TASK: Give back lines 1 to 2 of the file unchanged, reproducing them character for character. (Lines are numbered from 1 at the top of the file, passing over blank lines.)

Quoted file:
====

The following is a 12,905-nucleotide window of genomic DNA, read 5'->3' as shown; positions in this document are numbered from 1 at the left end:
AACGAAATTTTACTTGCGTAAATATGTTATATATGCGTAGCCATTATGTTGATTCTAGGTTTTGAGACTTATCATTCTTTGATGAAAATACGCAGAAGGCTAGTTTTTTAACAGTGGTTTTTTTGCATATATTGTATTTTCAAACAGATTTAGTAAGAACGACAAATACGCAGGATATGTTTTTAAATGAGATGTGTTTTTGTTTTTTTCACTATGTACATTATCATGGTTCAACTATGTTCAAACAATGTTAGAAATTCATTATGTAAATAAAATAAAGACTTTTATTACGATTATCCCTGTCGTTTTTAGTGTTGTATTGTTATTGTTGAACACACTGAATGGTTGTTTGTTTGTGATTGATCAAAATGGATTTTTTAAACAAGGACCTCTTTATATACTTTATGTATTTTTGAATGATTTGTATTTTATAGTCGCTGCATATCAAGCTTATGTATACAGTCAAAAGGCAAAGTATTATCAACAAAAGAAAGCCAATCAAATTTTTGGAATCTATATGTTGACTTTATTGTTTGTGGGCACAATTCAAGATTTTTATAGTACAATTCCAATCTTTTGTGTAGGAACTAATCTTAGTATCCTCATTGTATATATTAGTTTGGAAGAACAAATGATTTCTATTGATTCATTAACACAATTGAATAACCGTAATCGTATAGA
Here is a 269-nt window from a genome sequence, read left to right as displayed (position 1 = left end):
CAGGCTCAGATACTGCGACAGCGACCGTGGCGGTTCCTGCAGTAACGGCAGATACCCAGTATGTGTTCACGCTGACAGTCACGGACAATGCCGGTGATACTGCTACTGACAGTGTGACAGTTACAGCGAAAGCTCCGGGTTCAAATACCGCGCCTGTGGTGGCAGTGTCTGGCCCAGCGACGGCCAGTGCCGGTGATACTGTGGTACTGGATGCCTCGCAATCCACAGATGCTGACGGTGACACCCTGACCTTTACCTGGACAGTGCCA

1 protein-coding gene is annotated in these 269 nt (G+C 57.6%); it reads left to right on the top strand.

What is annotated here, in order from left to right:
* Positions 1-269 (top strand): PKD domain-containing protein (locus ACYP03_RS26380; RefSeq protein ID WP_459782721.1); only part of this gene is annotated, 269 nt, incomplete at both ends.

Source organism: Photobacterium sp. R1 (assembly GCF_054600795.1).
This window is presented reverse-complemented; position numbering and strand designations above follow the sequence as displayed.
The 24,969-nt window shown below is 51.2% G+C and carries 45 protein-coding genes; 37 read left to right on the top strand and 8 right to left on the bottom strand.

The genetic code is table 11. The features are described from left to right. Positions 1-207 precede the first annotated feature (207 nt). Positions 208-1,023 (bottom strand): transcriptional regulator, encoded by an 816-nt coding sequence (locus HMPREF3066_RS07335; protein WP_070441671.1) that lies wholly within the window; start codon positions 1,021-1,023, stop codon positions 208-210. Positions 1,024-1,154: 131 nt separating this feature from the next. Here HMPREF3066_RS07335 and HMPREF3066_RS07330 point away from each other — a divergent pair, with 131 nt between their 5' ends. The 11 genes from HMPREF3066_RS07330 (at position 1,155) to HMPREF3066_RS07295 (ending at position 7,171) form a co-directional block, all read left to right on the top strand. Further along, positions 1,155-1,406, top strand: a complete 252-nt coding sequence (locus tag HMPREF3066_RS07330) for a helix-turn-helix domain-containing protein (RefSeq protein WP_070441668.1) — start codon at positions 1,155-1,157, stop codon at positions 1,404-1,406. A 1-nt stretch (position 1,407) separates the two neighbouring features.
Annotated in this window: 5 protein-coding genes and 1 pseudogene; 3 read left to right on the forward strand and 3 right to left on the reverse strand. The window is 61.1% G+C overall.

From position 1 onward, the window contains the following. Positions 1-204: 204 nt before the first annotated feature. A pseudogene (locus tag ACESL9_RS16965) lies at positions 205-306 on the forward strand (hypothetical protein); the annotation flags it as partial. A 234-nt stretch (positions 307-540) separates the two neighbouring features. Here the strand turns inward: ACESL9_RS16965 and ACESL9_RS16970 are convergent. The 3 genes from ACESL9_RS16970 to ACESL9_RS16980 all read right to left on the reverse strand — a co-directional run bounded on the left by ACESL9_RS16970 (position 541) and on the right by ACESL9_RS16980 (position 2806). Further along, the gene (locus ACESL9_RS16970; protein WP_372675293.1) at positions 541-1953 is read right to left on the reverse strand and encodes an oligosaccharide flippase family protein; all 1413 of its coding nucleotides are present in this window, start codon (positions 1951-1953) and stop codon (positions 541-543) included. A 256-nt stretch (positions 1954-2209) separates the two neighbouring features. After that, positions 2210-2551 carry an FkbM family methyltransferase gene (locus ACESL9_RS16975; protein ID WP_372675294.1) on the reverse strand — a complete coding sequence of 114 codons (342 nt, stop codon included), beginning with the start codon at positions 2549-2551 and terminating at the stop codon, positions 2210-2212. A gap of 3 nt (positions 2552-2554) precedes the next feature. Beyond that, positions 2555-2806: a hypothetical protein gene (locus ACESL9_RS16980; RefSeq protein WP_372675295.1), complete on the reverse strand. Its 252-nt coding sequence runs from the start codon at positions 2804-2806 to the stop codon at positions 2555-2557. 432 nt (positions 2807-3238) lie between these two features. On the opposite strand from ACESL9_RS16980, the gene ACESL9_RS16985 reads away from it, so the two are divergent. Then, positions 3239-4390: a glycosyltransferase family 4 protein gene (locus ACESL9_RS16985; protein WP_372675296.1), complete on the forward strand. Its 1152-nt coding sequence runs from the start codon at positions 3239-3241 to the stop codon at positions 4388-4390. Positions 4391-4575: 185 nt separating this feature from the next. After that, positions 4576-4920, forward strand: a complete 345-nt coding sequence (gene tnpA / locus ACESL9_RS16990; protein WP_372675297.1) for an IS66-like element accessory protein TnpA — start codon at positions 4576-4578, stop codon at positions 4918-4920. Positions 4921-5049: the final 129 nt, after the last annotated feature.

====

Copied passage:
The following is a 12,905-nucleotide window of genomic DNA, read 5'->3' as shown; positions in this document are numbered from 1 at the left end:
AACGAAATTTTACTTGCGTAAATATGTTATATATGCGTAGCCATTATGTTGATTCTAGGTTTTGAGACTTATCATTCTTTGATGAAAATACGCAGAAGGCTAGTTTTTTAACAGTGGTTTTTTTGCATATATTGTATTTTCAAACAGATTTAGTAAGAACGACAAATACGCAGGATATGTTTTTAAATGAGATGTGTTTTTGTTTTTTTCACTATGTACATTATCATGGTTCAACTATGTTCAAACAATGTTAGAAATTCATTATGTAAATAAAATAAAGACTTTTATTACGATTATCCCTGTCGTTTTTAGTGTTGTATTGTTATTGTTGAACACACTGAATGGTTGTTTGTTTGTGATTGATCAAAATGGATTTTTTAAACAAGGACCTCTTTATATACTTTATGTATTTTTGAATGATTTGTATTTTATAGTCGCTGCATATCAAGCTTATGTATACAGTCAAAAGGCAAAGTATTATCAACAAAAGAAAGCCAATCAAATTTTTGGAATCTATATGTTGACTTTATTGTTTGTGGGCACAATTCAAGATTTTTATAGTACAATTCCAATCTTTTGTGTAGGAACTAATCTTAGTATCCTCATTGTATATATTAGTTTGGAAGAACAAATGATTTCTATTGATTCATTAACACAATTGAATAACCGTAATCGTATAGA